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Caffeine consumption, should you be cutting back?

November 09, 2017
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In recent years, caffeine’s approval rating has been rising among the medical community.

The substance has been shown to relieve pain, reduce the risk of more than a few cancers and lower blood pressure, among many other benefits. Of course, too much of a good thing can have consequences and it is important to be mindful of how the drug affects you.

What is caffeine?

Believe it or not, caffeine is the most commonly consumed psychoactive drug according to Mary M. Sweeny, a researcher and instructor in the Department of Psychiatry and Behavioral Sciences at the Johns Hopkins University School of medicine. She goes on to say that, just like any drug, “when we consume caffeine, it has positive effects… and people like these beneficial effects.” It works by binding to adenosine receptors located in the central and peripheral nervous systems and in various organs such as the heart and blood vessels. Adenosine is a molecule that plays a part in energy transfer and signaling, and is also used in medication to treat irregular heartbeats and during heart stress tests. Like any molecule in the body, too much or too little can be a bad thing, so it is important to maintain an amount that your body reacts safely to. Because caffeine is a drug, the body reacts and adjusts to the increased adenosine receptor bindings by creating less molecules that organically do so. In its balancing act, the body becomes dependent on the caffeine molecules to participate in the energy transfer and signaling that adenosine naturally does. Because of this, tolerance and symptoms of withdrawal are very real with caffeine consumption. “Caffeine is so ingrained in our day-to-day habits that we don’t think of it as a source of a potential problem,” says Sweeny, “but it’s important to be aware that it has psychoactive affects, and can interfere with things in ways we don’t expect.”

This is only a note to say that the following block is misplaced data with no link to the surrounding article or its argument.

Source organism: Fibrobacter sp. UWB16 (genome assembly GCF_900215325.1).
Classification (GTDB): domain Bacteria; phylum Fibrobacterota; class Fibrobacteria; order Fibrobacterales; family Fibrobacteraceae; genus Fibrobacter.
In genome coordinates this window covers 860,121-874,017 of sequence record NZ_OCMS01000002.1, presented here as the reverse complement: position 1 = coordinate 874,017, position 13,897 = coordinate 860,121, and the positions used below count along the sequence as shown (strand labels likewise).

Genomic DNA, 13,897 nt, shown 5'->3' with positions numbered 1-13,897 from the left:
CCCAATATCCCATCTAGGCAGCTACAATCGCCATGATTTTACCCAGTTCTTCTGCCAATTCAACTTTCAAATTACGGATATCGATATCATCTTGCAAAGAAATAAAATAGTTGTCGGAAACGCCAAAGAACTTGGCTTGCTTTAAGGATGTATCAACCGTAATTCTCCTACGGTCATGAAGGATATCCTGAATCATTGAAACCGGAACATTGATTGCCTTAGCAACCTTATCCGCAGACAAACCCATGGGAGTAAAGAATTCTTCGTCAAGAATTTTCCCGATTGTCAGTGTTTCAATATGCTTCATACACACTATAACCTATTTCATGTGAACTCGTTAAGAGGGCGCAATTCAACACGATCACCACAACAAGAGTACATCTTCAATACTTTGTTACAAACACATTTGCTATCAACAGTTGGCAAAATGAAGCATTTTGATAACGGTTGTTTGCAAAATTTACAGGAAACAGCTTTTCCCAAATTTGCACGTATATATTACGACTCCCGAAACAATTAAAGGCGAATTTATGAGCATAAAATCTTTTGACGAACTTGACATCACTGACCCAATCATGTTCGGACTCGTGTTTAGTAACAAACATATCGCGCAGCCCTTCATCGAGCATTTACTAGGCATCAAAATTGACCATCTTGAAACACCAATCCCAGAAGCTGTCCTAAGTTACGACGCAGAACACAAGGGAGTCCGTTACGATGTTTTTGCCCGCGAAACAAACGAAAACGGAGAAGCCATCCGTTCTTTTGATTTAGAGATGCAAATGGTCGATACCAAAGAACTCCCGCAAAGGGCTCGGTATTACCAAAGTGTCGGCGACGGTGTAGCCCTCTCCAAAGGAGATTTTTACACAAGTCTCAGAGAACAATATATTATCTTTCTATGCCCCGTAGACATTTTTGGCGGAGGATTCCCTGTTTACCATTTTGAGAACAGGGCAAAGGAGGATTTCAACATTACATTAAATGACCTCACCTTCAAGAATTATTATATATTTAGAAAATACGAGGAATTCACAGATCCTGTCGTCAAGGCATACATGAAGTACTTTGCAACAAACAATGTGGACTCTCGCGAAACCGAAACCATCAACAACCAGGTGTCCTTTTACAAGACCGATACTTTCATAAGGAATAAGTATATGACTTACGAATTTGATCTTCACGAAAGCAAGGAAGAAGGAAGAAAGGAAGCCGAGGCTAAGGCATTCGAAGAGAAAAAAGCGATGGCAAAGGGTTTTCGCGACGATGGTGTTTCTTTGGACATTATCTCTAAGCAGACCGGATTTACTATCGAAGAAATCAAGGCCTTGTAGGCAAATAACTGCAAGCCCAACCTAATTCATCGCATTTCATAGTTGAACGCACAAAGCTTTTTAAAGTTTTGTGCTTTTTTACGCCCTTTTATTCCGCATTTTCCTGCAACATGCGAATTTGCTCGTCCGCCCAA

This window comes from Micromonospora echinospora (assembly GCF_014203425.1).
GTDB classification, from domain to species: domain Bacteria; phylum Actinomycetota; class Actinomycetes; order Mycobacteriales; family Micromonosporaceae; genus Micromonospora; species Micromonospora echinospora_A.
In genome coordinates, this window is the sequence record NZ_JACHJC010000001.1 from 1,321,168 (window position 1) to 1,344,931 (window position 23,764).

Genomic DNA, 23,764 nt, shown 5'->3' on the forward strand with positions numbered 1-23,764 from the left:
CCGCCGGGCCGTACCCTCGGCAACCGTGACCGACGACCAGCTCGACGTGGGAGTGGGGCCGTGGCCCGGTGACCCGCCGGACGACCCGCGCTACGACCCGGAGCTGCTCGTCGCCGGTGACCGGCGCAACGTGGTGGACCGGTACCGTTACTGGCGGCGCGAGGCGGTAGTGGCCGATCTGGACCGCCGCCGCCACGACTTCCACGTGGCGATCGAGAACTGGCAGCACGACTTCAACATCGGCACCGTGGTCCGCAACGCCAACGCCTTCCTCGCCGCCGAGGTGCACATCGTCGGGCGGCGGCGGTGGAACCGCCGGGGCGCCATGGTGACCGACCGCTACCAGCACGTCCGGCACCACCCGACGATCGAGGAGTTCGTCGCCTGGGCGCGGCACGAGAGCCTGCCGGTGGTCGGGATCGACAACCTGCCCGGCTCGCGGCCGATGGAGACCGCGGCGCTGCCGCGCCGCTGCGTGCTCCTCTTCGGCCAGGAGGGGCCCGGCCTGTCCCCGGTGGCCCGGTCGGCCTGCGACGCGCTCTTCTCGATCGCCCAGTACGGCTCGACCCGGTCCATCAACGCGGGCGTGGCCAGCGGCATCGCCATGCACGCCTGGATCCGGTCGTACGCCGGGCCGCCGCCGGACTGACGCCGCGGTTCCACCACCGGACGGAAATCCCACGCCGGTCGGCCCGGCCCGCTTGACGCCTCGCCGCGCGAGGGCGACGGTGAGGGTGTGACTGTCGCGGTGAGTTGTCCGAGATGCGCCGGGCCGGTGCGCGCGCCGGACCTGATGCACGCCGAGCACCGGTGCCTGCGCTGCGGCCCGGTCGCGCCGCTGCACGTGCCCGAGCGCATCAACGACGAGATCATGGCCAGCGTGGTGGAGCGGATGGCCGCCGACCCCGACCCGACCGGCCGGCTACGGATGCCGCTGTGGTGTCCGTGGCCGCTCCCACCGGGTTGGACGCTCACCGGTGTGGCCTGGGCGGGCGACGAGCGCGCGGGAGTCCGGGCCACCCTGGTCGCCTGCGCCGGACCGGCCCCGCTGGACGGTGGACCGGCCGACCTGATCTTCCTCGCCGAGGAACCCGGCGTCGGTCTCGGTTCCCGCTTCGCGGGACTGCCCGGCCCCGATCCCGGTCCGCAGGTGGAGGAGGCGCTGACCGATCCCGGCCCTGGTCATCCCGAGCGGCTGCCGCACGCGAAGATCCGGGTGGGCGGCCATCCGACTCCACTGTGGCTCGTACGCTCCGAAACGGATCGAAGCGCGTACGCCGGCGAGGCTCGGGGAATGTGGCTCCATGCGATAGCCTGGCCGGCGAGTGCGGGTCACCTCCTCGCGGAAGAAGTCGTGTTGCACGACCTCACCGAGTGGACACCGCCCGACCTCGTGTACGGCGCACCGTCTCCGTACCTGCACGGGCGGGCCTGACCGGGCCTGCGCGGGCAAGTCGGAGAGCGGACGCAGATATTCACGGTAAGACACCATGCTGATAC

How does caffeine affect different people?

An 8-ounce cup of brewed coffee can contain 75 to 165 milligrams of caffeine, depending on the source, says a study published in Food and Toxicology. Another study supported consumption of about 400 milligrams daily in adults as not being associated with overt or adverse effects. But of course that varies from person to person. An intake of under 300 milligrams daily was deemed appropriate for pregnant women and an intake of under 2.5 milligrams per kilogram daily in children and adolescents was deemed acceptable. The American College of Obstetricians and Gynecologists, however, cautions pregnant women to limit caffeine intake to 200 mg/day. As it turns out, the half-life of caffeine is anywhere between 8.3 to 16 hours longer during pregnancy. This means that the effects of caffeine on the body will be longer lasting and since caffeine may impact brain development, it should be taken into account when considering safety issues. While there will be no damaging effects on a growing fetus, contraceptives can have the same effect on the molecule’s half-life and is important to note. Other factors that may increase the effects of caffeine on the system are steroid hormones and substantial alcohol intake. Cigarette smoking actually increases the rate that caffeine is metabolized and therefore decreases its effects on the body.

When might it be wise to cut back?

An estimated 90% of the US population regularly consume caffeine, and while it has been enjoyed by many cultures for thousands of years, there may be reasons for you to cut back on your intake, and even cut it completely out of your daily routine. Dr. Vince Bufalino, a spokesperson for the American Heart Association and senior vice president and senior medical director of Cardiology-AMG, Advocate Health Care, in Naperville, Illinois says that because caffeine can aggravate and accelerate one’s heart rate, it can be a problem for those with an existing heart condition. And if you are sensitive to caffeine, you should cut it out completely. If you are looking to decrease your daily caffeine consumption or even remove it from your life entirely, there are a few tips CNN Health recommends:
  1. Keep a caffeine diary.
  2. Know all of the sources of caffeine in your diet.
  3. Gradually cut back on the number of cups of coffee you have a day.
  4. Try coffee alternatives, such as green or black tea.
  5. Anticipate when caffeine cravings may occur.
When it comes to your daily caffeine intake, simply be smart and aware of your consumption, know how it affects you personally, and react accordingly.
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